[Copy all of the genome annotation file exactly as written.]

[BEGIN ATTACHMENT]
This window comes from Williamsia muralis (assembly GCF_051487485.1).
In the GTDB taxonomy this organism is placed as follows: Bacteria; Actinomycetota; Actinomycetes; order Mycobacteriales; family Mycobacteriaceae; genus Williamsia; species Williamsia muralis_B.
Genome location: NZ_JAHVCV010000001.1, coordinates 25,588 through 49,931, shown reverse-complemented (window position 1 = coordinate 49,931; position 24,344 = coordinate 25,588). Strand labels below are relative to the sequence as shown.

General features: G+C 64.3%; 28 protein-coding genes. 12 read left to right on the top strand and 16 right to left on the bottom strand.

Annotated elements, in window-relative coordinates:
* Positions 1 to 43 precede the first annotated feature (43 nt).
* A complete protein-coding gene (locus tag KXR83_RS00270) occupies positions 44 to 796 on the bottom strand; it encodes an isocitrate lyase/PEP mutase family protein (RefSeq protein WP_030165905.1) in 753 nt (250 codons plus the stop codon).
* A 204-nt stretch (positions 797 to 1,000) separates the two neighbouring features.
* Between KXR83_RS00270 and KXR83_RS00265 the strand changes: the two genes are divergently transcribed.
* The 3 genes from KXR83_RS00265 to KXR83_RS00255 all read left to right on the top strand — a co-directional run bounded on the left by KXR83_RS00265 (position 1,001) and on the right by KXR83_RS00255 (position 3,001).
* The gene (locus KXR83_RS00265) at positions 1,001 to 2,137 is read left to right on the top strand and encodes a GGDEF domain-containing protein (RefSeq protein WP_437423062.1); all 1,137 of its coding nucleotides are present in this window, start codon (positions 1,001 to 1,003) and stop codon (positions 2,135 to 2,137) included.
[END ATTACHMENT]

This window comes from Williamsia muralis (assembly GCF_051487485.1).
In the GTDB taxonomy this organism is placed as follows: Bacteria; Actinomycetota; Actinomycetes; order Mycobacteriales; family Mycobacteriaceae; genus Williamsia; species Williamsia muralis_B.
Genome location: NZ_JAHVCV010000001.1, coordinates 25,588 through 49,931, shown reverse-complemented (window position 1 = coordinate 49,931; position 24,344 = coordinate 25,588). Strand labels below are relative to the sequence as shown.

General features: G+C 64.3%; 28 protein-coding genes. 12 read left to right on the top strand and 16 right to left on the bottom strand.

Annotated elements, in window-relative coordinates:
* Positions 1 to 43 precede the first annotated feature (43 nt).
* A complete protein-coding gene (locus tag KXR83_RS00270) occupies positions 44 to 796 on the bottom strand; it encodes an isocitrate lyase/PEP mutase family protein (RefSeq protein WP_030165905.1) in 753 nt (250 codons plus the stop codon).
* A 204-nt stretch (positions 797 to 1,000) separates the two neighbouring features.
* Between KXR83_RS00270 and KXR83_RS00265 the strand changes: the two genes are divergently transcribed.
* The 3 genes from KXR83_RS00265 to KXR83_RS00255 all read left to right on the top strand — a co-directional run bounded on the left by KXR83_RS00265 (position 1,001) and on the right by KXR83_RS00255 (position 3,001).
* The gene (locus KXR83_RS00265) at positions 1,001 to 2,137 is read left to right on the top strand and encodes a GGDEF domain-containing protein (RefSeq protein WP_437423062.1); all 1,137 of its coding nucleotides are present in this window, start codon (positions 1,001 to 1,003) and stop codon (positions 2,135 to 2,137) included.